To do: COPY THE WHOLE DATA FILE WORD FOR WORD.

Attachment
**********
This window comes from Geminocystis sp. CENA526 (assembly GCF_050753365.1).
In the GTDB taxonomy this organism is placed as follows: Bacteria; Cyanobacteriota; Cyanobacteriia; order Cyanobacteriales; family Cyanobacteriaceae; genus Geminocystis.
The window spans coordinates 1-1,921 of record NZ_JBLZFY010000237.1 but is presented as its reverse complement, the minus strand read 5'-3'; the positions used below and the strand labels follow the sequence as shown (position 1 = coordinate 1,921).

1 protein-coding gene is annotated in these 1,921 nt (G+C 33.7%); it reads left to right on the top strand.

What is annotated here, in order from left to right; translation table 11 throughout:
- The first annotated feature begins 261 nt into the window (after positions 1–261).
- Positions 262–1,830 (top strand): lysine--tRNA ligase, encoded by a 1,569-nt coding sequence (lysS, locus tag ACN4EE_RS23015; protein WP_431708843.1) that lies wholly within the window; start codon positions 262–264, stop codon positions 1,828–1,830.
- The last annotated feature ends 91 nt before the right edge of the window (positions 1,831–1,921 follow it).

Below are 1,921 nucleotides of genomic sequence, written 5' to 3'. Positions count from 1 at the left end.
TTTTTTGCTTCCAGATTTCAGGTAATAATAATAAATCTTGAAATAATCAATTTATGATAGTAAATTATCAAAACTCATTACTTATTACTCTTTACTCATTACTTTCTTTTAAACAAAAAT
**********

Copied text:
This window comes from Geminocystis sp. CENA526 (assembly GCF_050753365.1).
In the GTDB taxonomy this organism is placed as follows: Bacteria; Cyanobacteriota; Cyanobacteriia; order Cyanobacteriales; family Cyanobacteriaceae; genus Geminocystis.
The window spans coordinates 1-1,921 of record NZ_JBLZFY010000237.1 but is presented as its reverse complement, the minus strand read 5'-3'; the positions used below and the strand labels follow the sequence as shown (position 1 = coordinate 1,921).

1 protein-coding gene is annotated in these 1,921 nt (G+C 33.7%); it reads left to right on the top strand.

What is annotated here, in order from left to right; translation table 11 throughout:
- The first annotated feature begins 261 nt into the window (after positions 1–261).
- Positions 262–1,830 (top strand): lysine--tRNA ligase, encoded by a 1,569-nt coding sequence (lysS, locus tag ACN4EE_RS23015; protein WP_431708843.1) that lies wholly within the window; start codon positions 262–264, stop codon positions 1,828–1,830.
- The last annotated feature ends 91 nt before the right edge of the window (positions 1,831–1,921 follow it).

Below are 1,921 nucleotides of genomic sequence, written 5' to 3'. Positions count from 1 at the left end.
TTTTTTGCTTCCAGATTTCAGGTAATAATAATAAATCTTGAAATAATCAATTTATGATAGTAAATTATCAAAACTCATTACTTATTACTCTTTACTCATTACTTTCTTTTAAACAAAAAT